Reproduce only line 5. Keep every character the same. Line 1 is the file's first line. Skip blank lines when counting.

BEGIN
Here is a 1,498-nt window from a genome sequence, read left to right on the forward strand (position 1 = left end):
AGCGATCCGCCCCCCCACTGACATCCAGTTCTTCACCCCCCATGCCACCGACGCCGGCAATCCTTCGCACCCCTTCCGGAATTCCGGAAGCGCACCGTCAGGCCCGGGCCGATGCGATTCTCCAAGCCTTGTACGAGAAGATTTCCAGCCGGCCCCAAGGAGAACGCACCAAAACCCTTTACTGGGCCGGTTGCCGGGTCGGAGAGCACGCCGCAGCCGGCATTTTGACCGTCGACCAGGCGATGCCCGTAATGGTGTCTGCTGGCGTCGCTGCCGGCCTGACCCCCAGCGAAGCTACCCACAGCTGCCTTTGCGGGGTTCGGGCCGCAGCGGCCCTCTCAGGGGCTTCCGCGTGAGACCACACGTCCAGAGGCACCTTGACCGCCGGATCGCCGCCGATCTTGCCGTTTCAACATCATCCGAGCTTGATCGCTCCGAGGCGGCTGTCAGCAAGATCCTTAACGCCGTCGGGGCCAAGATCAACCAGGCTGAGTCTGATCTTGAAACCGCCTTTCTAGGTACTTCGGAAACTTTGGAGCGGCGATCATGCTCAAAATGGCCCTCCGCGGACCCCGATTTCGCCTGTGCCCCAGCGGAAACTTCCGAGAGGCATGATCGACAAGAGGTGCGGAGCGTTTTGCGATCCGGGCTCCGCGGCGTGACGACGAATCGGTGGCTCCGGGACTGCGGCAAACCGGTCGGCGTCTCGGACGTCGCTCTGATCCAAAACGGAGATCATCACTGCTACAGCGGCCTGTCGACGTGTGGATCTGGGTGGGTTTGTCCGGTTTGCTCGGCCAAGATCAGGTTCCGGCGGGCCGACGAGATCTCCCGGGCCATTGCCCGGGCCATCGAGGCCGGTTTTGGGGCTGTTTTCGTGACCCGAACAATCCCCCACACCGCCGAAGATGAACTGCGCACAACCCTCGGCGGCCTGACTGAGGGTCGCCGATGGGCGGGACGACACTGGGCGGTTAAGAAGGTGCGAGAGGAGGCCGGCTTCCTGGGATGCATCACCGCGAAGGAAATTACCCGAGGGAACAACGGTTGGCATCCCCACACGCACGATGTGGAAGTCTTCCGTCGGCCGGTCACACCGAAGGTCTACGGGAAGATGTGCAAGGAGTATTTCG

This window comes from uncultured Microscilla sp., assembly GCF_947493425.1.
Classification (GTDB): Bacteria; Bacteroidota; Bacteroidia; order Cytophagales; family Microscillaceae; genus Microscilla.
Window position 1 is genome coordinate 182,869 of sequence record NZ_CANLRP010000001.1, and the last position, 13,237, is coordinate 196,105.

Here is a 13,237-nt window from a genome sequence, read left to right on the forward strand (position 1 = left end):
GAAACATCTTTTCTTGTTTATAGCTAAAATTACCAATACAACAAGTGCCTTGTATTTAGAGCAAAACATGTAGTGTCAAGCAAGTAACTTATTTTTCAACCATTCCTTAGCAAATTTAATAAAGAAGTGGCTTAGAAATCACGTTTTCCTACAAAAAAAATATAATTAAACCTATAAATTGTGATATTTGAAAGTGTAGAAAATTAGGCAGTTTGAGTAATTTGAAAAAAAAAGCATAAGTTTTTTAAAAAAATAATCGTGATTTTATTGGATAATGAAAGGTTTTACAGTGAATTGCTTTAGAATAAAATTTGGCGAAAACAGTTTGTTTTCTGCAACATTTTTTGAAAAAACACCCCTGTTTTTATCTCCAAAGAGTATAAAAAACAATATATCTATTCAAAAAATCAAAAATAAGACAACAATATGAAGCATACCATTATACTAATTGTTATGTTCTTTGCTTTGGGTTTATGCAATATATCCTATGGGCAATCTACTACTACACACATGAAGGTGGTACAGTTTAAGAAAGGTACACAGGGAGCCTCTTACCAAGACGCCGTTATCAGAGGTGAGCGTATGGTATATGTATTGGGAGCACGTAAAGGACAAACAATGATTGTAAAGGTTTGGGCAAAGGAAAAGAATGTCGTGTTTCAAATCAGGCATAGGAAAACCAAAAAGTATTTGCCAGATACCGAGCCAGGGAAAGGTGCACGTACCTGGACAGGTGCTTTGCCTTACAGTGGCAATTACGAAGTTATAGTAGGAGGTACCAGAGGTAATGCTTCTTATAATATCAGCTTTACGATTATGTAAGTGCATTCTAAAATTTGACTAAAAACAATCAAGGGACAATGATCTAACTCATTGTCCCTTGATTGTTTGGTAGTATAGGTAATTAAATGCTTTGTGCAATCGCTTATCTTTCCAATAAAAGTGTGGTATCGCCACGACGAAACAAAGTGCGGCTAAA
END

Window position 1 is genome coordinate 182,869 of sequence record NZ_CANLRP010000001.1, and the last position, 13,237, is coordinate 196,105.